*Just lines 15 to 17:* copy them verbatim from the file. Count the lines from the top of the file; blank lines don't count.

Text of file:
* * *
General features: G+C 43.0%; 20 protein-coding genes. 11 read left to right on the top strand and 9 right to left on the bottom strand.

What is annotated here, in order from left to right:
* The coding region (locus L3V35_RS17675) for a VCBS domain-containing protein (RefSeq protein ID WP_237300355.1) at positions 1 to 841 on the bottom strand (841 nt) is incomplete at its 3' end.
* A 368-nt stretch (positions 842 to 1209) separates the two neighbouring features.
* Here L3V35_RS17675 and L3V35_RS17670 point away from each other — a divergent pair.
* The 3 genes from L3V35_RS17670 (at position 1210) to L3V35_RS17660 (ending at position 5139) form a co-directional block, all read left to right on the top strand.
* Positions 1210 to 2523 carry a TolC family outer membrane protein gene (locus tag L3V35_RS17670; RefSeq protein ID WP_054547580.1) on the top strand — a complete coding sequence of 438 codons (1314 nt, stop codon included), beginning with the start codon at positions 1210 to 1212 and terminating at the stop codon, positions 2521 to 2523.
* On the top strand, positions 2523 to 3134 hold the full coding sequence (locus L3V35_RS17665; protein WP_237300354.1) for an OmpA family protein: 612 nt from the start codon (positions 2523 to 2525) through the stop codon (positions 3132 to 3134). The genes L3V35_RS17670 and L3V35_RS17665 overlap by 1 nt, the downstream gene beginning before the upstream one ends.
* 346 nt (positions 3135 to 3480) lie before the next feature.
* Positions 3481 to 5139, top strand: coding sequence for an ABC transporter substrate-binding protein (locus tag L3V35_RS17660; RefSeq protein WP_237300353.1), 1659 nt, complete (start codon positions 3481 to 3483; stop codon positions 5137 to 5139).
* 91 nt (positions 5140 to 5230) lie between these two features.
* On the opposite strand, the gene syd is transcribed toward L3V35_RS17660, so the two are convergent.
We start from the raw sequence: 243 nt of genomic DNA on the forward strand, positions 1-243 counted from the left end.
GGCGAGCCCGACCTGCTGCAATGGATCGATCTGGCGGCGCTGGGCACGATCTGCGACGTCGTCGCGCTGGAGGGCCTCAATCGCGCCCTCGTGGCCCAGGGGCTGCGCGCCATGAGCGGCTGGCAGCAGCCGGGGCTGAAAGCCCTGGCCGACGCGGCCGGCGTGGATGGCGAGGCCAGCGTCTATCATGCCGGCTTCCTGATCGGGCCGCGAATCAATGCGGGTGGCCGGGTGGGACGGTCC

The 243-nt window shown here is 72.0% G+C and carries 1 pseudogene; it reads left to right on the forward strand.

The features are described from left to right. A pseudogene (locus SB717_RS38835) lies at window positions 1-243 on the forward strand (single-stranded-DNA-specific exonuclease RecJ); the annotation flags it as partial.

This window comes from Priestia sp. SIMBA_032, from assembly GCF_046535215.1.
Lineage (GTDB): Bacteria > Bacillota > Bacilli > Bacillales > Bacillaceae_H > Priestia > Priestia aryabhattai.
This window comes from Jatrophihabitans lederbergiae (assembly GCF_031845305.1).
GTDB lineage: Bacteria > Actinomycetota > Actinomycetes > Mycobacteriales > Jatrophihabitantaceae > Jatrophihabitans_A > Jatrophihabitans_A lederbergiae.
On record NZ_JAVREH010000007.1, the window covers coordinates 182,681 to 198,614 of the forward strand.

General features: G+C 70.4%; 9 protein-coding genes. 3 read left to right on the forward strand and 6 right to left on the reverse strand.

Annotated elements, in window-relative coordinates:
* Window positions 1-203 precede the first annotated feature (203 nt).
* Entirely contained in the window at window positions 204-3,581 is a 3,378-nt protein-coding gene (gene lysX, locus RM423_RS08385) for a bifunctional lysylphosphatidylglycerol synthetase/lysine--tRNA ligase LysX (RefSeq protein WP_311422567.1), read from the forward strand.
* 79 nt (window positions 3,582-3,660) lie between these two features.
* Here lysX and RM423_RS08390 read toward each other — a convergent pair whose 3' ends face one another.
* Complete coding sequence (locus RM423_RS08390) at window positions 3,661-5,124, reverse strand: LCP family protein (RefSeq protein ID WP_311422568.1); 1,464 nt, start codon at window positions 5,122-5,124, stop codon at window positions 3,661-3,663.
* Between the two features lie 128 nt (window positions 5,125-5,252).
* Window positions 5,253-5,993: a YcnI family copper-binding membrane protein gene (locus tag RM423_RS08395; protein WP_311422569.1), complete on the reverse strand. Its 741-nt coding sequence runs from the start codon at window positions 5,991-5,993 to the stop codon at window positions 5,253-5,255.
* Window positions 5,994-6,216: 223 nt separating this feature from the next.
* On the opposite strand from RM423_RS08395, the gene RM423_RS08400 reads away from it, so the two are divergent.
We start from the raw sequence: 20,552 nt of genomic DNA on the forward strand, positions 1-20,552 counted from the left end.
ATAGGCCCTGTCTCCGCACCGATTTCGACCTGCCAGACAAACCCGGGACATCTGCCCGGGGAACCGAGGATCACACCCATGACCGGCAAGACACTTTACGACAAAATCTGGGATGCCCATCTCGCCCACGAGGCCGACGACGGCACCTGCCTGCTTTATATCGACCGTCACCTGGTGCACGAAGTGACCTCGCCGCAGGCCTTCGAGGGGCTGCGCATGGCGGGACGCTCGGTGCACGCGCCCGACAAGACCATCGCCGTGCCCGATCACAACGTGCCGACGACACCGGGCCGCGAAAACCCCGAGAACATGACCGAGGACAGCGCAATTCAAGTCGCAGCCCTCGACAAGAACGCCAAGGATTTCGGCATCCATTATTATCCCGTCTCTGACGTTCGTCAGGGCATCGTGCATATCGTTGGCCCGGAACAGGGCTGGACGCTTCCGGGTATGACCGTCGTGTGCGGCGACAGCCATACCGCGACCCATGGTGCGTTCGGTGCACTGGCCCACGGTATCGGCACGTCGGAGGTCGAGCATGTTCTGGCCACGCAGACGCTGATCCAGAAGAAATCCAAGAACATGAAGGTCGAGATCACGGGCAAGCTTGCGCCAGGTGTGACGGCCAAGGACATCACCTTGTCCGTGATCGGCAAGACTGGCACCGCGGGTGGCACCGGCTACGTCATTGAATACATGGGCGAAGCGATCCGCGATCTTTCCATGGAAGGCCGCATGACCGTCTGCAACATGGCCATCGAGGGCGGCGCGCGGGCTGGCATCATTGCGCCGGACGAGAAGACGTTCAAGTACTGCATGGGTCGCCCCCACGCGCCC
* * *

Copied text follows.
The 243-nt window shown here is 72.0% G+C and carries 1 pseudogene; it reads left to right on the forward strand.

The features are described from left to right. A pseudogene (locus SB717_RS38835) lies at window positions 1-243 on the forward strand (single-stranded-DNA-specific exonuclease RecJ); the annotation flags it as partial.

This window comes from Priestia sp. SIMBA_032, from assembly GCF_046535215.1.